Protecting your Assets

Many clients consult us in order to obtain advice on paying for residential care.

The majority feel that they have worked hard and want to pass on their property to their children. As a result, most clients want to protect their matrimonial home for the benefit of their children and grandchildren and mitigate against exposure to care fees assessment by the Local Authority.

In Scotland if one of a couple were to pass away and the other require residential care, then the Local Authority have the right to force a sale of the property in order to take payment for your care, if your savings were depleted. The same applies if one of you were to be in residential care and the other then passed away.

Unlike England there is no cap on the amount of care fees you pay in Scotland. The current guidelines state that you pay for your care until you are left with just £19,500.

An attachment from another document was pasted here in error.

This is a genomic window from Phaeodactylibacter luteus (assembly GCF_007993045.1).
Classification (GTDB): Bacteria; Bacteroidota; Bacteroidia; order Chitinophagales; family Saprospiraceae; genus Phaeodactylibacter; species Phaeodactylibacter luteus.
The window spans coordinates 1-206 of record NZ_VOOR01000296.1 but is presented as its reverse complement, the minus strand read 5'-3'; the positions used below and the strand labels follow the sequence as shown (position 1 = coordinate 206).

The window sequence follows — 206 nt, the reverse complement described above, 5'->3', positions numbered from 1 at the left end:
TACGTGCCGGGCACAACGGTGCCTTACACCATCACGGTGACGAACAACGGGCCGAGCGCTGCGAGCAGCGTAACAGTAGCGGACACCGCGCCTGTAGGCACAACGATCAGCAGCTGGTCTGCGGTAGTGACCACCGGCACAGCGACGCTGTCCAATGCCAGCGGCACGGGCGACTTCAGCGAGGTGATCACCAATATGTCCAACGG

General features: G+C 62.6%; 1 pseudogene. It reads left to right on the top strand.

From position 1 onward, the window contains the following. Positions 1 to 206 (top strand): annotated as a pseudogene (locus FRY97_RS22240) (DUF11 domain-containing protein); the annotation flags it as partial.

The basic message is that 100% ownership of a property renders it completely exposed for potential care fees. We therefore want to avoid clients having a Will which leaves everything, including property to the surviving spouse.

Our solution lies with the title deeds. More often than not, title deeds usually contain a clause which says that on the first death the property automatically vests in the survivor in its entirety. This needs to be removed and replaced with wording which narrates that instead, you each own a 50% share of the property. Our advice would therefore be that we amend your title deeds to this effect by way of an Evacuation of the Survivorship Destination. Simultaneously, you need to have a fresh Will prepared stating that your 50% share of the property is to go to your children and/or grandchildren.

The effect of this will be that at least half of the property will be protected at any one time against care fees, as if you pass away first then your beneficiaries will own half of the property and they will refuse to sell their share. By association the Local Authority cannot sell a half share.

Please call us for further advice on 01383 431 101 or email

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